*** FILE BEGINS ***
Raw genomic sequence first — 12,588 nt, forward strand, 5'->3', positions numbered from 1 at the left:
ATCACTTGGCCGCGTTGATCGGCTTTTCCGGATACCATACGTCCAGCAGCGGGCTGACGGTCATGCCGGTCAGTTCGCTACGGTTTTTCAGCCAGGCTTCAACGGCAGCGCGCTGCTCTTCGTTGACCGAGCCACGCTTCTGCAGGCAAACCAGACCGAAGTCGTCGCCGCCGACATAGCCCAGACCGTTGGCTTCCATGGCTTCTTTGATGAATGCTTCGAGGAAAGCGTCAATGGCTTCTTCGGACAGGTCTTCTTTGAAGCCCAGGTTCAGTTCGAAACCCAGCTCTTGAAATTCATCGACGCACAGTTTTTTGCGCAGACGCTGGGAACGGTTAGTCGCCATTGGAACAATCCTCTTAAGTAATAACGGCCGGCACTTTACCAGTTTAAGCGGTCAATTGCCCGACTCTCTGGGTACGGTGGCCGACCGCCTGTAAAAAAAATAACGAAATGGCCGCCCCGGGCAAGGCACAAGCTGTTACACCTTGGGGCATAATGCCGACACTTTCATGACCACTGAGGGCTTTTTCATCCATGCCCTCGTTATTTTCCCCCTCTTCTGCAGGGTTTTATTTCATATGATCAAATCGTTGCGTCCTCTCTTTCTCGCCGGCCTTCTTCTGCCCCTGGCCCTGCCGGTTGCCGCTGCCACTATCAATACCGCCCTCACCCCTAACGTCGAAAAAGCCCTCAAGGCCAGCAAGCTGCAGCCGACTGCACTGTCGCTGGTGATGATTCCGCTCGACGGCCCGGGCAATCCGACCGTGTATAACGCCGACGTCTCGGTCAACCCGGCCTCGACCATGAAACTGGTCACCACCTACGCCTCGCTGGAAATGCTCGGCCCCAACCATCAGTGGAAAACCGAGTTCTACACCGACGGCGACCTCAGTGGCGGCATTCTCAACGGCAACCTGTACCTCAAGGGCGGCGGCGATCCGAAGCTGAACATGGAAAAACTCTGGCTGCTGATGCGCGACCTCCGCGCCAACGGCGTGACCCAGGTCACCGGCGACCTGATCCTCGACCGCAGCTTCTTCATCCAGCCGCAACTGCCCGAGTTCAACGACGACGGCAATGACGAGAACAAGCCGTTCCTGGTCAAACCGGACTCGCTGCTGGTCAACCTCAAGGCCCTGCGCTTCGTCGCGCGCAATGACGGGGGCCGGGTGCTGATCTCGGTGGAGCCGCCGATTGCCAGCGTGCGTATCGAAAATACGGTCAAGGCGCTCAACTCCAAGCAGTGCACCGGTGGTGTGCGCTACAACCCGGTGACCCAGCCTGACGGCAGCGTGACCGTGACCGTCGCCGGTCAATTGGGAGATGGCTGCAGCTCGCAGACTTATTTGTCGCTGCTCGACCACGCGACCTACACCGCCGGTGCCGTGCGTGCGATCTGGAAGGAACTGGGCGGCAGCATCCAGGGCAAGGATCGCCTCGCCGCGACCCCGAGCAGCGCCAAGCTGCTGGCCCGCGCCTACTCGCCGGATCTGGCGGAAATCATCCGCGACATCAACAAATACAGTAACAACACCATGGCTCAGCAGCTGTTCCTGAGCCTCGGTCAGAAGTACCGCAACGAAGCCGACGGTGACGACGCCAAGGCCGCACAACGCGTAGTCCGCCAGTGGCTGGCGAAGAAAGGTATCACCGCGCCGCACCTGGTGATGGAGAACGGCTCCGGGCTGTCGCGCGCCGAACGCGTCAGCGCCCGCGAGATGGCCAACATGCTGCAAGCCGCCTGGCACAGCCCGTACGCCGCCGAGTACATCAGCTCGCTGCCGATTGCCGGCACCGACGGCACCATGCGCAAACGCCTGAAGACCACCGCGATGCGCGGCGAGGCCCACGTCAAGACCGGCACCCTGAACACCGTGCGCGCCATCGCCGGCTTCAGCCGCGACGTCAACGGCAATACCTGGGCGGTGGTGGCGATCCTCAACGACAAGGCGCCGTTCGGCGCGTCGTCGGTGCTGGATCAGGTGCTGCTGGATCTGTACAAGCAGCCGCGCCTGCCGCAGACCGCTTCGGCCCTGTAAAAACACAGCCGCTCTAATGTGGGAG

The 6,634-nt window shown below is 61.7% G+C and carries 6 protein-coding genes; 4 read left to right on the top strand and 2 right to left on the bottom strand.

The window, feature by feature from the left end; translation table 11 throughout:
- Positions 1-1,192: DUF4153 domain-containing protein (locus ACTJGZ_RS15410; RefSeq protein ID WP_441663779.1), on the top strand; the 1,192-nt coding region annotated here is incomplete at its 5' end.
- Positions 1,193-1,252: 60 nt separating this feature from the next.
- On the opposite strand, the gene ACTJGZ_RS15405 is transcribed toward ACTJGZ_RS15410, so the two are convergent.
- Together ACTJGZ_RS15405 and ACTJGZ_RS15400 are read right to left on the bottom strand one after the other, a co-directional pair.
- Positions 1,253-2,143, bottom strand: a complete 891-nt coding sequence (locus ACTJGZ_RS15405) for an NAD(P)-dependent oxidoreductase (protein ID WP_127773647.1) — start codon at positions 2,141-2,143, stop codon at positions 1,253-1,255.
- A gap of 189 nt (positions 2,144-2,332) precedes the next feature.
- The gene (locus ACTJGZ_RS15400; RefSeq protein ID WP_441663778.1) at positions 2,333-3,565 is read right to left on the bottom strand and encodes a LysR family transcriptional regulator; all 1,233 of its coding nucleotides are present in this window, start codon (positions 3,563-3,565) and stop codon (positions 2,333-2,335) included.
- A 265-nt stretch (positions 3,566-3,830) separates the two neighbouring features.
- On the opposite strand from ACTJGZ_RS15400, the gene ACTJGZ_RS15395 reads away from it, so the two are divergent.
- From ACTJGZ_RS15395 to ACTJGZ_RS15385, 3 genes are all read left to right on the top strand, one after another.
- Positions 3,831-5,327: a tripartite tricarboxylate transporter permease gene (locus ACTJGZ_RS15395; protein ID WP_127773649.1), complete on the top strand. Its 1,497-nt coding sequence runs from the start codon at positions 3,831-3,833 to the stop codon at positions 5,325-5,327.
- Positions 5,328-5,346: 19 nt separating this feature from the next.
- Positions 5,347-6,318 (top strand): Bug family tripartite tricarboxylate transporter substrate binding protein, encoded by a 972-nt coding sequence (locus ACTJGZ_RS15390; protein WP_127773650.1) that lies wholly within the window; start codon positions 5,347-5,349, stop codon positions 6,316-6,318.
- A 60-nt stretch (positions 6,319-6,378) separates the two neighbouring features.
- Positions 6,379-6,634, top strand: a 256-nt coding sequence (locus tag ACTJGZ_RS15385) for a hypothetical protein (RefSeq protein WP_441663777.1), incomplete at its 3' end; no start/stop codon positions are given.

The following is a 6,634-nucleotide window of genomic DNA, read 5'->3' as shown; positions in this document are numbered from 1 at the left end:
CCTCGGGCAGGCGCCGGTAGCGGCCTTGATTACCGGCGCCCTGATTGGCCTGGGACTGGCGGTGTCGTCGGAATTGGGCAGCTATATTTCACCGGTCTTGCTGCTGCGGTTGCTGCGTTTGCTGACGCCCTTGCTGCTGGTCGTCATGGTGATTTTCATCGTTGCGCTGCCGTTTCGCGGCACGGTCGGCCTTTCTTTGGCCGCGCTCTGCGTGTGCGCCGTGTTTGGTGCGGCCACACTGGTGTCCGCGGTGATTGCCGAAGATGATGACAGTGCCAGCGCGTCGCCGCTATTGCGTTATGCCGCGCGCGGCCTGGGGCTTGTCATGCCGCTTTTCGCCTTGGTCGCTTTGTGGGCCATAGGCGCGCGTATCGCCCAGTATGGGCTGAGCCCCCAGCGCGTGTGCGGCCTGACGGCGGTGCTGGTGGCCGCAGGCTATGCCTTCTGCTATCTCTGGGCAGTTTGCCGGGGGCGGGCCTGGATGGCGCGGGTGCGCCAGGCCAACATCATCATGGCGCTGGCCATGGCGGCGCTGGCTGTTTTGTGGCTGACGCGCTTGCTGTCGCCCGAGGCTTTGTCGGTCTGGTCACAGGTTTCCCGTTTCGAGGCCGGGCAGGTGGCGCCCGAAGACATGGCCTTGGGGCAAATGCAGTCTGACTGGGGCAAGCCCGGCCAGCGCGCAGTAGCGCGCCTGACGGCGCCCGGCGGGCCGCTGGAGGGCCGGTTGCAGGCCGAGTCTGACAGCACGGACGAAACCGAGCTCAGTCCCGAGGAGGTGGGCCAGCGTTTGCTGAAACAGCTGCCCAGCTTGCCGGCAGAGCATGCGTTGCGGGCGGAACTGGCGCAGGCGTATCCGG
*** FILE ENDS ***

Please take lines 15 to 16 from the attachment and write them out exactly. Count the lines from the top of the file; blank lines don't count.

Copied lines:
- Positions 3,831-5,327: a tripartite tricarboxylate transporter permease gene (locus ACTJGZ_RS15395; protein ID WP_127773649.1), complete on the top strand. Its 1,497-nt coding sequence runs from the start codon at positions 3,831-3,833 to the stop codon at positions 5,325-5,327.
- Positions 5,328-5,346: 19 nt separating this feature from the next.